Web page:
Learning curves

By CAROLYN CLAY  |  May 8, 2008

The production is also well cast, from Trinity Rep vet Bob Colonna’s rumpled, Shavian Hector to BU School of Theatre grad Karl Baker Olson’s prim, pursed, wounded Posner. Trinity’s excellent Timothy Crowe is a clipped commandant of a Headmaster, more interested in “results” than education, and Paula Plum, perpetually looking down over her glasses as if to assess the glitter of gold sweater guard and spectacles chain, is a wonderfully wry Dorothy Lintott. Chris Thorn makes a credible case for Irwin, whose exam strategies are probably right if regrettable, capturing the yearning ordinariness behind the flimsily cobbled hot shot. And the boys are a bright, sprawling lot whose standouts include Dan Whelton’s easygoing golden boy, Dakin, and Jared Craig’s Scripps, who has dedicated his testosterone to God. They all get into Oxford or Cambridge, but the play does not stop there — thereby perhaps proving the insubstantiality of such self-serving, short-term goals.

The theme of Americans in Paris singing up a storm — it worked for Gene Kelly, why not for Curt Columbus? Spurred by American films of the 1950s and ’60s set in some fictional gloss on the City of Light (and by a scheme hatched a decade ago to write a “hit gay musical”), the artistic director of Trinity Repertory Company spearheaded Paris by Night, which is now getting its world premiere from the Providence troupe (through June 1). He also wrote the book and lyrics, which were afterward set to jazzy melodies — some bouncy, some torching — by Chicago-based composers Andre Pluess and Amy Warren. Enthusiastically rendered at Trinity, the show feels like a labor of love, bursting with energy and a piquant period naïveté but certainly lacking the shelf life of An American in Paris.

Then again, Columbus had something closer to Leslie Howard than Leslie Caron in mind when he concocted a dream mate for his expatriate American, philosophical tattoo artist Sam, who believes that love is a one-chance thing and he’s blown his. Having fled San Francisco for Montmartre and the company of rich old chum Harry, a boy-chasing bon vivant always in evening clothes, Sam lives a stoic life, writing never-mailed letters to the ex he drove away. Then a young American soldier named Buck (!) comes into his shop and gets “under his skin” (apt imagery for a tattoo artist). But Buck at first eschews his mysterious attraction to Sam for the bluff companionship of fellow servicemen-on-leave Frank and Patrick, two points of a triangular subplot involving a French nightclub singer with a yen for the rotten apple, not the peach.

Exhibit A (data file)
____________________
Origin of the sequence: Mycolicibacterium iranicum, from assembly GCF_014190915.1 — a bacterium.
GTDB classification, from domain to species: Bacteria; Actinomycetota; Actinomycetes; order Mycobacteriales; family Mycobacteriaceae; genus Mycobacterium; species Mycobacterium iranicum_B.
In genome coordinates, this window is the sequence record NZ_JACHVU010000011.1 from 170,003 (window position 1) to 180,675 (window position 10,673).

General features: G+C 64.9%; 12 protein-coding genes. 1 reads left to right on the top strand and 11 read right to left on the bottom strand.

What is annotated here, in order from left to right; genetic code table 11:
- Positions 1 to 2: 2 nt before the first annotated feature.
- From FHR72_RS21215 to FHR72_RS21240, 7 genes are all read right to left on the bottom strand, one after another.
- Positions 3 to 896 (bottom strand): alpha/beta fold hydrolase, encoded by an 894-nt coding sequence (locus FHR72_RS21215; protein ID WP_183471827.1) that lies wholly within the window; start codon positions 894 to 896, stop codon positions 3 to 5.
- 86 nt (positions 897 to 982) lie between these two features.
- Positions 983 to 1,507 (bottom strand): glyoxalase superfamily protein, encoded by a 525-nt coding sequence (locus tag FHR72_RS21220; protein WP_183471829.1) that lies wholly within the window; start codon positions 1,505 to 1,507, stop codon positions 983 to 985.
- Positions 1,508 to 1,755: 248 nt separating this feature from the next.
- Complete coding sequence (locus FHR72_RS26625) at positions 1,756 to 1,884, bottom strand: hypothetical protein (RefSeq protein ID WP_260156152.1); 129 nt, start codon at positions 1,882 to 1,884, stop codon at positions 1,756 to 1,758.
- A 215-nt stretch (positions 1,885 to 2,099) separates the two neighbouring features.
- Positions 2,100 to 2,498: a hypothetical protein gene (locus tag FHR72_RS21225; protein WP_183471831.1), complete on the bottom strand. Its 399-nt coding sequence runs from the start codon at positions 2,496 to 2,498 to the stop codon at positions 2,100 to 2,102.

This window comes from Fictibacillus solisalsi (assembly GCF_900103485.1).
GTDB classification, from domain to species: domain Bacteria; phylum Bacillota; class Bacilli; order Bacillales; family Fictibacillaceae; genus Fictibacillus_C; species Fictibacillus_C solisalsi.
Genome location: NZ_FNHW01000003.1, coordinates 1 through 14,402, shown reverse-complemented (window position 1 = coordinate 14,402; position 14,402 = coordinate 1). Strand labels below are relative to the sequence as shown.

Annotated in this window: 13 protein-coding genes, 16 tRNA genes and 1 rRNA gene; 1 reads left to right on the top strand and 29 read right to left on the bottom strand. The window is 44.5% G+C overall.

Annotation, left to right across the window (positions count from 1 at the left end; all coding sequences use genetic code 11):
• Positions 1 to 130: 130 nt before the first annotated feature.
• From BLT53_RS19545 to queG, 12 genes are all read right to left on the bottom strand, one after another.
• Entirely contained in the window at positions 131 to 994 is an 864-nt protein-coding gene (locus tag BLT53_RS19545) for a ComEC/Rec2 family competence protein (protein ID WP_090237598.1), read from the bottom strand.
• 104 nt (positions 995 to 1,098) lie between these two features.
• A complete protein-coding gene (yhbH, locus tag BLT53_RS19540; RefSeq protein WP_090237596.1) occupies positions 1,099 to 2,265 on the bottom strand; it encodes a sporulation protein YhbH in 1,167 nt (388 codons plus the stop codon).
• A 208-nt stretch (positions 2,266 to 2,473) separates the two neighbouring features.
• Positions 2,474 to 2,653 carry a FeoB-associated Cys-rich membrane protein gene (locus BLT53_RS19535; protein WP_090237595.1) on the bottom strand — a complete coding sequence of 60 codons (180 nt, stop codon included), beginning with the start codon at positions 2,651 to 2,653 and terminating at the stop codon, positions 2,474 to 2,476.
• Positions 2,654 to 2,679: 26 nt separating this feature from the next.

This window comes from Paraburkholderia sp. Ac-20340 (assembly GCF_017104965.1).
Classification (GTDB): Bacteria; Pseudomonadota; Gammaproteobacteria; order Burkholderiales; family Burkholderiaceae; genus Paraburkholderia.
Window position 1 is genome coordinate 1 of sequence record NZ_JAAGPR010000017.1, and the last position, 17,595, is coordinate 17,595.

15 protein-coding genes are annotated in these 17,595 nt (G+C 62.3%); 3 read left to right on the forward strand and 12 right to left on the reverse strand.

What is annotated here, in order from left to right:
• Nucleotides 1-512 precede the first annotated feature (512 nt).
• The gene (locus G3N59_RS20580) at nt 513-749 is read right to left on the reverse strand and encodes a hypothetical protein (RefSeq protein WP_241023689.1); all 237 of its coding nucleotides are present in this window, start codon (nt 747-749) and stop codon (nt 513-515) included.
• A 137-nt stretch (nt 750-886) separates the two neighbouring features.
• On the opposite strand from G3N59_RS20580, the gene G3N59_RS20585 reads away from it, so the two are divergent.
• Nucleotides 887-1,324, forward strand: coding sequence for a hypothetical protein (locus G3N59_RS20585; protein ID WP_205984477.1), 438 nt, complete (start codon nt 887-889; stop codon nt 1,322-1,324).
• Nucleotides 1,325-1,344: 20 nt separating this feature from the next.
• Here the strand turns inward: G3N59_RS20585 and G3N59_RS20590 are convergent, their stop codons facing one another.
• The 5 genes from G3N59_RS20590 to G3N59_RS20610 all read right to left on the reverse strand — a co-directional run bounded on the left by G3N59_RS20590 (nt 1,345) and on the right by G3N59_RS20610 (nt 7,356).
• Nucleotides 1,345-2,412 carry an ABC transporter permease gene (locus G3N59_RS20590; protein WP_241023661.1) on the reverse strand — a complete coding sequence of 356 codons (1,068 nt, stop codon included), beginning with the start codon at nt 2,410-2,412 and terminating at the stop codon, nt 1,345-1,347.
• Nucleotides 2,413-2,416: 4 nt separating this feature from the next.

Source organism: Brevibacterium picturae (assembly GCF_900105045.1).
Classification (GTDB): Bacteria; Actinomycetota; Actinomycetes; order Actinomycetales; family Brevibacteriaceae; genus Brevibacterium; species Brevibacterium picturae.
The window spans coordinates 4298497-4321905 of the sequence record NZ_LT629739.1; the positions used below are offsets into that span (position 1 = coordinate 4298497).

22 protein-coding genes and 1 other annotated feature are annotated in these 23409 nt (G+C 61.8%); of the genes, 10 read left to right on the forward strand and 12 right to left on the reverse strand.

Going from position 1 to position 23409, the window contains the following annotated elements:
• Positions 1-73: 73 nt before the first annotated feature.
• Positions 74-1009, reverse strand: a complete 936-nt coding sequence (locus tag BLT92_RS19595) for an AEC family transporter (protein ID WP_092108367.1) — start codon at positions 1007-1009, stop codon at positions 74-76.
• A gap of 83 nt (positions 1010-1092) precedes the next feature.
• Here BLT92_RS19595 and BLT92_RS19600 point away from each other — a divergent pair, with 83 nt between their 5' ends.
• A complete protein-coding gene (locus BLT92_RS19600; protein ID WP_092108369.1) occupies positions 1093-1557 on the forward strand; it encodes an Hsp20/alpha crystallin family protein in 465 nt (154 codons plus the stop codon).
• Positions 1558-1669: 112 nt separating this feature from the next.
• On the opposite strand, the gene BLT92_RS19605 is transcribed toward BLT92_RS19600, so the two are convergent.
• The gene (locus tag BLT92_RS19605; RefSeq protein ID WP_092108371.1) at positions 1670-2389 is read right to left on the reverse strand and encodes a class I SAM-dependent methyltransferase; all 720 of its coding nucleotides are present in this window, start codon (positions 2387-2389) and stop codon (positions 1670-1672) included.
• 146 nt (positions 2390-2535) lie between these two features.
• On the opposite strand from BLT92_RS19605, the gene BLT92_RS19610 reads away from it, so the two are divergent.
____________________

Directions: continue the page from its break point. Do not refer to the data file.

Columbus and company take up the conventions and lingo of the movie musicals that were their inspiration and mostly make them work. It’s Paris, but the natives all speak English with a French accent, and the Americans say things like “swell” and “hit the hay.” Rachael Warren, as the chanteuse never without a patent-leather belt and red fishnets, has a big Shirley MacLaine number. And though Sam’s yearning for love is painfully sincere, his demeanor is Bogart-stony. There are some haunting tunes, among them the moody opener, “City of Night,” and some springy novelty numbers, like the macho but G-rated “American Man.” All are minimally accompanied by a piano/bass/percussion combo tucked into a salon-like corner and occasionally Frenchified by added accordion. But too many of Columbus’s lyrics are one step up from Hallmark in the banality department.

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Related: Year in Theater: Staged right, Dying breeds, The History Boys, More more >
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